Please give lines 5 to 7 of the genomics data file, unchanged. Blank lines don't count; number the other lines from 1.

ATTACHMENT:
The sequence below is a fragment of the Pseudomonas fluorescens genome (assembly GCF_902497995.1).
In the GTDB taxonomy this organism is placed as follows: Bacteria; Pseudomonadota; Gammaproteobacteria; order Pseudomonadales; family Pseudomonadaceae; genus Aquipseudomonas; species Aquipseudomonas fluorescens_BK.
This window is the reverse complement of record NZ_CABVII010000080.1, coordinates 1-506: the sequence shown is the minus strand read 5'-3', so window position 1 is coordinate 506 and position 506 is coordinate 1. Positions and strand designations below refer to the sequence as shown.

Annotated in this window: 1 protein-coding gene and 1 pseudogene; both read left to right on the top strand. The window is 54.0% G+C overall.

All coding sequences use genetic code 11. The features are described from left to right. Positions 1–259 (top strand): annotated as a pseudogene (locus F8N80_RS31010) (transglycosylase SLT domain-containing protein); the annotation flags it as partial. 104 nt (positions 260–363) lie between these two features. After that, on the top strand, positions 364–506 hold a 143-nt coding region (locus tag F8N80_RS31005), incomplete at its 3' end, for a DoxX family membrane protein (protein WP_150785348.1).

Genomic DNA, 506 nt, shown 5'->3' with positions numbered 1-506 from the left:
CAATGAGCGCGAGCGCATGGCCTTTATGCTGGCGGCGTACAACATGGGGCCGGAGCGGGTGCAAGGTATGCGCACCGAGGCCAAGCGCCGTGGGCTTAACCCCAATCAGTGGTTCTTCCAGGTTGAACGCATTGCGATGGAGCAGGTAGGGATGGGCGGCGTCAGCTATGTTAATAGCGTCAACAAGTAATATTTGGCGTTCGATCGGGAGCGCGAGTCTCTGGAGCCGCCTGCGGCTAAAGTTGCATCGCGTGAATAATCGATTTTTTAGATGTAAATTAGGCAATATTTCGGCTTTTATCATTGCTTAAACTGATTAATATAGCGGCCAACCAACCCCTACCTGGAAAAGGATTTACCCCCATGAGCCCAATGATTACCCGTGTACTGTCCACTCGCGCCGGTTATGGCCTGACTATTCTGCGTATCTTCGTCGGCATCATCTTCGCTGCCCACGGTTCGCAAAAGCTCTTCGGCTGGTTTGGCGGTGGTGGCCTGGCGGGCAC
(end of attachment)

All coding sequences use genetic code 11. The features are described from left to right. Positions 1–259 (top strand): annotated as a pseudogene (locus F8N80_RS31010) (transglycosylase SLT domain-containing protein); the annotation flags it as partial. 104 nt (positions 260–363) lie between these two features. After that, on the top strand, positions 364–506 hold a 143-nt coding region (locus tag F8N80_RS31005), incomplete at its 3' end, for a DoxX family membrane protein (protein WP_150785348.1).

Genomic DNA, 506 nt, shown 5'->3' with positions numbered 1-506 from the left:
CAATGAGCGCGAGCGCATGGCCTTTATGCTGGCGGCGTACAACATGGGGCCGGAGCGGGTGCAAGGTATGCGCACCGAGGCCAAGCGCCGTGGGCTTAACCCCAATCAGTGGTTCTTCCAGGTTGAACGCATTGCGATGGAGCAGGTAGGGATGGGCGGCGTCAGCTATGTTAATAGCGTCAACAAGTAATATTTGGCGTTCGATCGGGAGCGCGAGTCTCTGGAGCCGCCTGCGGCTAAAGTTGCATCGCGTGAATAATCGATTTTTTAGATGTAAATTAGGCAATATTTCGGCTTTTATCATTGCTTAAACTGATTAATATAGCGGCCAACCAACCCCTACCTGGAAAAGGATTTACCCCCATGAGCCCAATGATTACCCGTGTACTGTCCACTCGCGCCGGTTATGGCCTGACTATTCTGCGTATCTTCGTCGGCATCATCTTCGCTGCCCACGGTTCGCAAAAGCTCTTCGGCTGGTTTGGCGGTGGTGGCCTGGCGGGCAC